Days after the Additive Manufacturing European Conference (AMEC) wrapped up, organizer CECIMO, the European Machine Tool Industry Association, has reported the resounding success of the event.
Hosted on June 21, AMEC brought together Members of European Parliament (MEPs) from across the political spectrum to discuss and learn about how additive manufacturing technologies are important to and could transform Europe’s industrial economy. Broadly speaking, the adoption and advancement of 3D printing in Europe does not seem to be a partisan issue.
At the event, CECIMO emphasized the importance of AM to high-level EU decision-makers. Its main goals were to gather investment pledges and bigger R&D incentives, promote stronger standardization efforts and to reinforce caution in implementing legislation on additive manufacturing—in other words avoiding over-regulation.
“Europe firmly remains a leading source of technology development in the field of Additive Manufacturing today, particularly in segments like metals. However, we need to do more to expand the installed base of AM systems across European countries. There are several examples of SMEs integrating additive technologies in their processes – and they are key in showing that AM is ready for mass production. But for them, accessing equipment is challenging.” Filip Geerts, CECIMO Director General, said to 3dpbm.
To elaborate on these points, CECIMO brought a number of top industrialists to the stage and invited members of the additive manufacturing industry to partake in the event. These voices gave insight into the vast potential of additive manufacturing in Europe and highlighted its broad applications across the aerospace, medical, automotive and hydraulics industries, to name just a few.
“We have successful examples of policies that foster a demand for Industry 4.0 solutions such as AM – Mr. Geerts continued. It is absolutely crucial for the EU to demonstrate the importance of fiscal incentives to modernize the machine park of European producers, and that it supports their deployment on a comprehensive scale. It is also equally important to keep supportive EU legislation, as is the case today, and focus on any missing elements. We need industry-wide standards rather than new regulations. They will accelerate the uptake of AM across European factories”.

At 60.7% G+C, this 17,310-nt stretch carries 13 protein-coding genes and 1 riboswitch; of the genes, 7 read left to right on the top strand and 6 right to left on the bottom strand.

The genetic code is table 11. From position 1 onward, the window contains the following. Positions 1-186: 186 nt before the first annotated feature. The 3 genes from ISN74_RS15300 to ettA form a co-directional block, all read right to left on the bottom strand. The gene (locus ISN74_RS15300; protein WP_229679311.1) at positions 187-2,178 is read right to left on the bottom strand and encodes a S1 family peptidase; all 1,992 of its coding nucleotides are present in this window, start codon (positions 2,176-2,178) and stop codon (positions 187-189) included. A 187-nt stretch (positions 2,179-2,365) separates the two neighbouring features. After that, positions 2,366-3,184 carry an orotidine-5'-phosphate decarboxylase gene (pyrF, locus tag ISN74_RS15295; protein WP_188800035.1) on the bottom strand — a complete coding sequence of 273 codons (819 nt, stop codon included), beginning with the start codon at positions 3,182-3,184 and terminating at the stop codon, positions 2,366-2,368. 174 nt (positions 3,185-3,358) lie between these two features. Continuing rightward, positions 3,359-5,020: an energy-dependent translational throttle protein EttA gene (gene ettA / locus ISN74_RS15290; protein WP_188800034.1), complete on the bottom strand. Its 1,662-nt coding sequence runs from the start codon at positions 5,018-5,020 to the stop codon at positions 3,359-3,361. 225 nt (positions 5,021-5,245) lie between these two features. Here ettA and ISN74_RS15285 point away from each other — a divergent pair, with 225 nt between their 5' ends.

Enabling innovation through standardization and cautious regulation
Of course, the event was not only held to promote AM to European decision-makers: strategies for furthering its adoption and acceleration across the continent were also a topic of discussion. A key point in this was pushing to avoid over-regulating the technology so early in its development.
We need to do more to expand the installed base of AM systems across European countries.Filip Geerts, CECIMO Director General
“It’s important to apply caution in introducing legislation in a growing sector like additive manufacturing,” said Stewart Lane, General Manager of Renishaw’s UK Sales Division and Chair of CECIMO’s Additive Manufacturing Working Group, at AMEC’s opening. “We need to keep supportive framework conditions.”
Slovakian MEP Ivan Stefanec, from the European People’s Party, reiterated this same notion. “We need to avoid hindering innovation,” he said before turning to the importance of R&D investments. “Estimates say 3D printing may have an impact of up to $550 billion a year by 2025. I do believe it is very important the EU supports industry’s research activities.” Stefanec also touched on the vitality of supporting SMEs in the adoption of AM.
Speaking of standardization, Czech MEP Dita Charanzová from the Alliance of Liberals and Democrats for Europe (ALDE) underlined the EU’s role in establishing standardization for additive manufacturing, first within Europe and potentially on an international scale. Creating solid Europe-wide standards she said, could help European industry in “moving towards new additive production methods.”
Charanzová also addressed one of the main challenges in promoting and implementing additive manufacturing across European factories: the lack of relevant skills. “We will need to start wholly new educational programmes to create the relevant workforce,” she said.
In sum, it seems everyone present at AMEC this year was on board with bolstering additive manufacturing in Europe. Now that key points in realizing this have been highlighted, it will be interesting to see what the decision-makers put forward.